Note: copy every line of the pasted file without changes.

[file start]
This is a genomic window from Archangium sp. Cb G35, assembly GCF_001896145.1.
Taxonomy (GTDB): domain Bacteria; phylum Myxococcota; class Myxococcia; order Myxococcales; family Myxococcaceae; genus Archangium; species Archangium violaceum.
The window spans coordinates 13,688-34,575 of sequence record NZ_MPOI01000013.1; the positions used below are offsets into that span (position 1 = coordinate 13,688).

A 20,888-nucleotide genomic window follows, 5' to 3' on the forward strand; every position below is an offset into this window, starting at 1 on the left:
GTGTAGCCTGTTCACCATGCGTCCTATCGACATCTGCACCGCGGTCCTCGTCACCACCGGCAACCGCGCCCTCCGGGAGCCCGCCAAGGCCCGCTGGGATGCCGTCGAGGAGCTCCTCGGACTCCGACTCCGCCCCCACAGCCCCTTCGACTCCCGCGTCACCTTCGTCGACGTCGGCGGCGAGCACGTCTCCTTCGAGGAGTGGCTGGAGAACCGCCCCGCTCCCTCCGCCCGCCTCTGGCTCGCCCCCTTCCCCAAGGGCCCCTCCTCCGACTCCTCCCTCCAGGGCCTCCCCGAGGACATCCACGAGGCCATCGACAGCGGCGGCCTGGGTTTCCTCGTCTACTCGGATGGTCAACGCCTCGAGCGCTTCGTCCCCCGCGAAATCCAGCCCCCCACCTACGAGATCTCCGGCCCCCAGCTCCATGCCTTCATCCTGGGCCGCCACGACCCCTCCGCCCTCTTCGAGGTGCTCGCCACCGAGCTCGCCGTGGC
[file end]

This is a genomic window from Archangium sp. Cb G35, assembly GCF_001896145.1.
Taxonomy (GTDB): domain Bacteria; phylum Myxococcota; class Myxococcia; order Myxococcales; family Myxococcaceae; genus Archangium; species Archangium violaceum.
The window spans coordinates 13,688-34,575 of sequence record NZ_MPOI01000013.1; the positions used below are offsets into that span (position 1 = coordinate 13,688).

A 20,888-nucleotide genomic window follows, 5' to 3' on the forward strand; every position below is an offset into this window, starting at 1 on the left:
GTGTAGCCTGTTCACCATGCGTCCTATCGACATCTGCACCGCGGTCCTCGTCACCACCGGCAACCGCGCCCTCCGGGAGCCCGCCAAGGCCCGCTGGGATGCCGTCGAGGAGCTCCTCGGACTCCGACTCCGCCCCCACAGCCCCTTCGACTCCCGCGTCACCTTCGTCGACGTCGGCGGCGAGCACGTCTCCTTCGAGGAGTGGCTGGAGAACCGCCCCGCTCCCTCCGCCCGCCTCTGGCTCGCCCCCTTCCCCAAGGGCCCCTCCTCCGACTCCTCCCTCCAGGGCCTCCCCGAGGACATCCACGAGGCCATCGACAGCGGCGGCCTGGGTTTCCTCGTCTACTCGGATGGTCAACGCCTCGAGCGCTTCGTCCCCCGCGAAATCCAGCCCCCCACCTACGAGATCTCCGGCCCCCAGCTCCATGCCTTCATCCTGGGCCGCCACGACCCCTCCGCCCTCTTCGAGGTGCTCGCCACCGAGCTCGCCGTGGC